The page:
In last Friday's opening of this sensually dense and theatrically bleak dance/performance work, the latest commission in the
Aquarius Juice, a previous collaborative dance piece by Pradera for
The notes for Bare Bones say it aims to examine power dynamics and alienation between people. It opens with Pradera, in tight flesh-toned briefs and top, writhing in metallic silver material in the SandBox theater's storefront window -- as if trapped in a high-tech cocoon. Inside, a bare-chested Godoy squats on a pile of gnarled stumps, branches and chunks of wood, head encased in a rough, funnel-like covering; with the sound of roaring waves and wind, he seems to be a kind of Cyclops, trapped on an island.
Over the course of the piece, Godoy and Pradera circle each other, connect and separate again. The wood pieces become precarious bridges and tiny atolls. They're tortured in isolation -- but just as much so when they unite. At one point Pradera, both hands on her neck, seems to try to strangle herself. Godoy writhes and contorts wildly, veering thrillingly between directed and uncontrolled impulse. They seem whiplashed by forces inside them, which they vainly try to uproot.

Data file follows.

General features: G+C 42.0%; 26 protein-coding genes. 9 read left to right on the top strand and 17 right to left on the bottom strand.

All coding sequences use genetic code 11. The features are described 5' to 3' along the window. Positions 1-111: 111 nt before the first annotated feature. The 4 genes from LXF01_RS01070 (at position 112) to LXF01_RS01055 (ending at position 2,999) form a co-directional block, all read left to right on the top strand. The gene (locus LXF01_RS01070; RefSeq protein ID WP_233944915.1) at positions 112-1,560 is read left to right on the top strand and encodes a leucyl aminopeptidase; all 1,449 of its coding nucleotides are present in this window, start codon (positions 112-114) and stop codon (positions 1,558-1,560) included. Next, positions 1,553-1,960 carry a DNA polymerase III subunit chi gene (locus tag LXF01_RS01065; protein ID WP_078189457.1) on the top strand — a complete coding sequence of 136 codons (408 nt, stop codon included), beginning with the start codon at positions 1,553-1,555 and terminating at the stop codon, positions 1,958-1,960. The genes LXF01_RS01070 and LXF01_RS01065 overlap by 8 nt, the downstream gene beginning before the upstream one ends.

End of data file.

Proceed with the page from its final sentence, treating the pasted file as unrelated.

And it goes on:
The physical extremes become even more harrowing as they come together: slamming each other against the back wall; staggering with faces pressed together as they try to lick each other, like incestuous Siamese twins; slithering into staggering lifts. The violence strips the sensuality from the often sexually freighted movement. They seem to desperately want to be intimate but are too frightened, or don't know how. When Godoy, balanced precariously on a stump, pleads "will somebody help me?" Pradera doesn't respond. When they finally split for good, each alone on a territorial pile, it's dismal, but also a relief.
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